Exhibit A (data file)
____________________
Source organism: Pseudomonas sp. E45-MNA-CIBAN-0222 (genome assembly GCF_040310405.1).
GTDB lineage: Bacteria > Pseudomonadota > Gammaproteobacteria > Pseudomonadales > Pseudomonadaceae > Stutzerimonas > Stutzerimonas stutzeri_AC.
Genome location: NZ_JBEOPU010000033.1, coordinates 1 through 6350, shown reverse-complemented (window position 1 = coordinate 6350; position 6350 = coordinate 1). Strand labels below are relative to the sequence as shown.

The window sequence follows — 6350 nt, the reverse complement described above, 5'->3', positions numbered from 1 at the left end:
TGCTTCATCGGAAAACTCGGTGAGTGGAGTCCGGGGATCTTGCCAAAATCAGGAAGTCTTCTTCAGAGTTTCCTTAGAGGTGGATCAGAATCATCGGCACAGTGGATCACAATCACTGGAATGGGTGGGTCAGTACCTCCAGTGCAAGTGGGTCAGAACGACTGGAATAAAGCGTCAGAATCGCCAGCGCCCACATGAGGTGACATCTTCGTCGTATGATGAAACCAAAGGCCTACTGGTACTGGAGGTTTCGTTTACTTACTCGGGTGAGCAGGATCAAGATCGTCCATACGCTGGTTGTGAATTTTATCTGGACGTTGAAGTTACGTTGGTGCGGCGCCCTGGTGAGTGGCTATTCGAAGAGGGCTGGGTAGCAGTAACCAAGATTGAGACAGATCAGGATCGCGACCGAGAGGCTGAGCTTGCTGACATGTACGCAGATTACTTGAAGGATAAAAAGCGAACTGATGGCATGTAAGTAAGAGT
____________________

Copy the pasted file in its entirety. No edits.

Source organism: Pseudomonas sp. E45-MNA-CIBAN-0222 (genome assembly GCF_040310405.1).
GTDB lineage: Bacteria > Pseudomonadota > Gammaproteobacteria > Pseudomonadales > Pseudomonadaceae > Stutzerimonas > Stutzerimonas stutzeri_AC.
Genome location: NZ_JBEOPU010000033.1, coordinates 1 through 6350, shown reverse-complemented (window position 1 = coordinate 6350; position 6350 = coordinate 1). Strand labels below are relative to the sequence as shown.

The window sequence follows — 6350 nt, the reverse complement described above, 5'->3', positions numbered from 1 at the left end:
TGCTTCATCGGAAAACTCGGTGAGTGGAGTCCGGGGATCTTGCCAAAATCAGGAAGTCTTCTTCAGAGTTTCCTTAGAGGTGGATCAGAATCATCGGCACAGTGGATCACAATCACTGGAATGGGTGGGTCAGTACCTCCAGTGCAAGTGGGTCAGAACGACTGGAATAAAGCGTCAGAATCGCCAGCGCCCACATGAGGTGACATCTTCGTCGTATGATGAAACCAAAGGCCTACTGGTACTGGAGGTTTCGTTTACTTACTCGGGTGAGCAGGATCAAGATCGTCCATACGCTGGTTGTGAATTTTATCTGGACGTTGAAGTTACGTTGGTGCGGCGCCCTGGTGAGTGGCTATTCGAAGAGGGCTGGGTAGCAGTAACCAAGATTGAGACAGATCAGGATCGCGACCGAGAGGCTGAGCTTGCTGACATGTACGCAGATTACTTGAAGGATAAAAAGCGAACTGATGGCATGTAAGTAAGAGT